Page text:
Jamila Woods’s Songs Have Many Loves

For many artists, the weeks leading up to a new album are a hectic flurry of promotional obligations, relentless tour rehearsals and omnipresent anxiety. But two months before the Oct. 13 release of Jamila Woods’s “Water Made Us,” the Chicago-based writer and musician was far from the music industry’s antic churn: at a six-week writing residency at a remote castle in Umbria, Italy.

“I’m just grateful for the time to chill,” Woods, 34, said, video chatting from her sparse room in the 15th-century fortress. Half of her chin-length hair was twisted up in pigtailed buns, and seven of her 10 fingers were adorned with chunky, artful rings.

Woods’s music has always been imbued with a literary sensibility — “I’m such a poet in the way that I do everything,” she said, defining poetry as “a way of being and looking at the world” — but on “Water Made Us,” she achieves her greatest synthesis yet between her voices as a poet and as a songwriter. The opening track “Bugs” moves fluidly between laid-back, neo-soul melodicism and precision-cut spoken-word (“Someone will jump fully clothed in the moat you dug outside,” she declares. “It’s not that deep”), while the strikingly compassionate “I Miss All My Exes” is essentially taboo-shattering free-verse set to a serene composition that features her frequent collaborator, the trumpeter Nico Segal.

“She has an amazing sense of language and a way with words,” said the musician and producer Chris McClenney, who co-executive produced “Water Made Us” with Woods. “Every lyric on the album has so much weight.”

And nearly every one of those lyrics is focused on Woods herself, which is a departure for an artist who has so far made her name as a skillful observer of character, history and social issues. Most people first heard Woods’s voice — warm, heartfelt and sincere — when she was featured on gospel-tinged tracks by Chance the Rapper (“Blessings”) and Segal (“Sunday Candy”). Her 2016 solo debut, “Heavn,” was a confident assertion of Black womanhood in a time of political unrest (“Yeah she scares the government,” she sang on the trenchant “Blk Girl Soldier,” “déjà vu of Tubman”), while her 2019 breakout “Legacy! Legacy!” was an ambitious ode to artists of color who came before her. Each song took the name of a different pioneer: “Zora,” “Miles,” “Octavia.”

That’s not to say there wasn’t any Jamila in them. “With ‘Legacy!,’ there’s a lot of songs where I was actually writing a lot about myself, but I’m like, ‘I’ll call it ‘Sonia!’” she said and laughed. “Water Made Us,” which she considers her most personal and vulnerable album to date, found her “shedding” armor. She decided, she said, to “write with myself as the source material. I don’t need to put that layer on top of it anymore.”

“Water Made Us” is all about Woods’s own search for love. She said she and McClenney sequenced its 17 tracks so it would feel “like the cycle of a relationship.” The first few songs have the fluttery apprehension of a new connection. Then comes conflict, in the form of the soulful, keyboard-driven ballad “Wreckage Room” and the heartbroken but hopeful “Thermostat.” The final stretch contains a few of what Woods calls “mantra songs,” for their expressions of accumulated wisdom.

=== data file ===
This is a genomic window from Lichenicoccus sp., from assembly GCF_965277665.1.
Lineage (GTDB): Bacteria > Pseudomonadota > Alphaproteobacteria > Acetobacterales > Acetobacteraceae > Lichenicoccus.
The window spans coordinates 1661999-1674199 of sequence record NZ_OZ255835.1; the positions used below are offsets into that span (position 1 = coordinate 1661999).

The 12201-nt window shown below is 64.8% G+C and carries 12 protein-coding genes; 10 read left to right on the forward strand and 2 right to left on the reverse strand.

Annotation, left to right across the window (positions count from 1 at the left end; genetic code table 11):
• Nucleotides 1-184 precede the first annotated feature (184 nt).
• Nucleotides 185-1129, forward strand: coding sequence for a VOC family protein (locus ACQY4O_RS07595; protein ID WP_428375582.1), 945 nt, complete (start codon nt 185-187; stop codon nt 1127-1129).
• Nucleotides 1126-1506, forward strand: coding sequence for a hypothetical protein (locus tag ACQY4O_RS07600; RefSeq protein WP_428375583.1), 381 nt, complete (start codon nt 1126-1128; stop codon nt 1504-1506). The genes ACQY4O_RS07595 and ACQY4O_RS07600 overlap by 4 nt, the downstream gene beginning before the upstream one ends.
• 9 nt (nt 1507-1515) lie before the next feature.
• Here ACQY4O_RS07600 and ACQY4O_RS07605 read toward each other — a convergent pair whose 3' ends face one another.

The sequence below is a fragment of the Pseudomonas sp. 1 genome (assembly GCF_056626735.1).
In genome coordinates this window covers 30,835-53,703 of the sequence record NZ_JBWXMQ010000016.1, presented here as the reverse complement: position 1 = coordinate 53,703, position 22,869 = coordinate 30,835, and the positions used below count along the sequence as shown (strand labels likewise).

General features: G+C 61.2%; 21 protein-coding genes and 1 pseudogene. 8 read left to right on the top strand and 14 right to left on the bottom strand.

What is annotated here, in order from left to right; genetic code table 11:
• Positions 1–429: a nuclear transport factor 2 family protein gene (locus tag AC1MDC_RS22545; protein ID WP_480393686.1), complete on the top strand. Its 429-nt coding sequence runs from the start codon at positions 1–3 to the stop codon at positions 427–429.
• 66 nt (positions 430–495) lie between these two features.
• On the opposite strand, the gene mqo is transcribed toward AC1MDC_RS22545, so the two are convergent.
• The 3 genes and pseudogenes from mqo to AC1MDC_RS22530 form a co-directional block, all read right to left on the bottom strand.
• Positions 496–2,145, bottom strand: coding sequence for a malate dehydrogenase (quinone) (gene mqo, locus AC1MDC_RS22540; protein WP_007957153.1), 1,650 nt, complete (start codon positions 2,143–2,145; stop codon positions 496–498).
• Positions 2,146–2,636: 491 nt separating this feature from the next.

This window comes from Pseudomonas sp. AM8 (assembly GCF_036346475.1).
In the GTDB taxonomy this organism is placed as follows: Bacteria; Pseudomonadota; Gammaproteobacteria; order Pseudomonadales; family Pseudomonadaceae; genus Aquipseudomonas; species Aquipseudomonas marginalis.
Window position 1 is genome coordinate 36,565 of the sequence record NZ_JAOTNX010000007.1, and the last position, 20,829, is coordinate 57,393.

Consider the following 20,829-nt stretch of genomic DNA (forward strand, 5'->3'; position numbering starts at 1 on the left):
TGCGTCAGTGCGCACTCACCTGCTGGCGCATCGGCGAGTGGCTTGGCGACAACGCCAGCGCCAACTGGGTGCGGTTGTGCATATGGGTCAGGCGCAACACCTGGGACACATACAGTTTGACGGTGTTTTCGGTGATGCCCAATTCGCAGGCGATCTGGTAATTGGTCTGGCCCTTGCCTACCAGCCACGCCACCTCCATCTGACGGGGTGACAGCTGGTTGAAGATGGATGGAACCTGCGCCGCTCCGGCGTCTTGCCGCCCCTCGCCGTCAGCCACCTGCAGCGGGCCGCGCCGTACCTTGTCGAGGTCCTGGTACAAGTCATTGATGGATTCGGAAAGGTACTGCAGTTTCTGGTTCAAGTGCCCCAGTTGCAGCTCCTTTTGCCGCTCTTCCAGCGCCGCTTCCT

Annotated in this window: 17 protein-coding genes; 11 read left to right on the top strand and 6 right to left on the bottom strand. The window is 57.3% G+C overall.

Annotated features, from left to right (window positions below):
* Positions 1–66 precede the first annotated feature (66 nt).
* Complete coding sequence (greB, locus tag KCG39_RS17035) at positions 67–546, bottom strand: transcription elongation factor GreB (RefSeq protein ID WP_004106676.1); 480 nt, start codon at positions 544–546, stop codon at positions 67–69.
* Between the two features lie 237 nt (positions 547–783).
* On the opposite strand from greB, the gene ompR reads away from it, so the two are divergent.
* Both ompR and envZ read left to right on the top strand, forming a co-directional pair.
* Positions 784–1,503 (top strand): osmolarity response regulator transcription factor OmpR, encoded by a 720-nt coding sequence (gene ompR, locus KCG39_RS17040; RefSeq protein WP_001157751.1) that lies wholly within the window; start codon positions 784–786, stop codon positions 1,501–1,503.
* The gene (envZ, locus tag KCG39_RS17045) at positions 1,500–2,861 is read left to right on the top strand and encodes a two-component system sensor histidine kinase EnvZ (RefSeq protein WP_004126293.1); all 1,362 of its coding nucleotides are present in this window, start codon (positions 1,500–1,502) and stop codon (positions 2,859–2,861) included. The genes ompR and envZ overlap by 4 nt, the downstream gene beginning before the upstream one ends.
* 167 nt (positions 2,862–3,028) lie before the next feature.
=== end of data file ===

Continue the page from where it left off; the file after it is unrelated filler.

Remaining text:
A conversation with Woods is full of such mantras. She has collected the insight of her poetry mentors and writerly inspirations and pocketed them like talismans, ready to be quoted at the opportune moment. One advised her, “Your relationship to your art is the most precious thing, so you have to be protective of it and gentle with it.” Another, listening to some of her early music, offered an observation that rings especially true to “Water Made Us”: “He said, ‘You have so many specific loves,’” she recalled. “I was like, ‘That feels so accurate. I think the way that each person loves and is able to love is so specific, and the attachment styles or lessons we carry into what it means to love someone are so personal.”

Most songs about love fall at two poles: “I love you” and “I hate you.” The refreshing thing about “Water Made Us” is how many variations along the spectrum between them Woods captures — how many specific loves these songs have. “It’s not butterflies and fireworks,” she sings on the gorgeous leadoff single “Tiny Garden,” finding an apt lyrical image of the everyday work that goes into a relationship in the steady care of a green space: “Said it’s gonna be a tiny garden, but I feed it every day.”

She knew water would have to play a part in the album’s cover, and via YouTube she discovered the work of Birdee, an underwater portrait photographer. While finishing the album, they set up a shoot, “and then somewhere along the way I realized I can’t really swim,” Woods said with a laugh. An artist less committed to growth would have returned to the drawing board. Instead, she committed to a week and a half of intensive swim classes in Chicago, passing the requirement to enter the deepwater course shortly before the photo shoot.

The experience provided another apt metaphor for the creative process. Woods recalled Birdee explaining in an interview she’d watched how shooting underwater is unpredictable and challenging. “You can’t control anything, so you have to go into it with an attitude of surrender,” she said. “And that’s how making this whole album has felt.”

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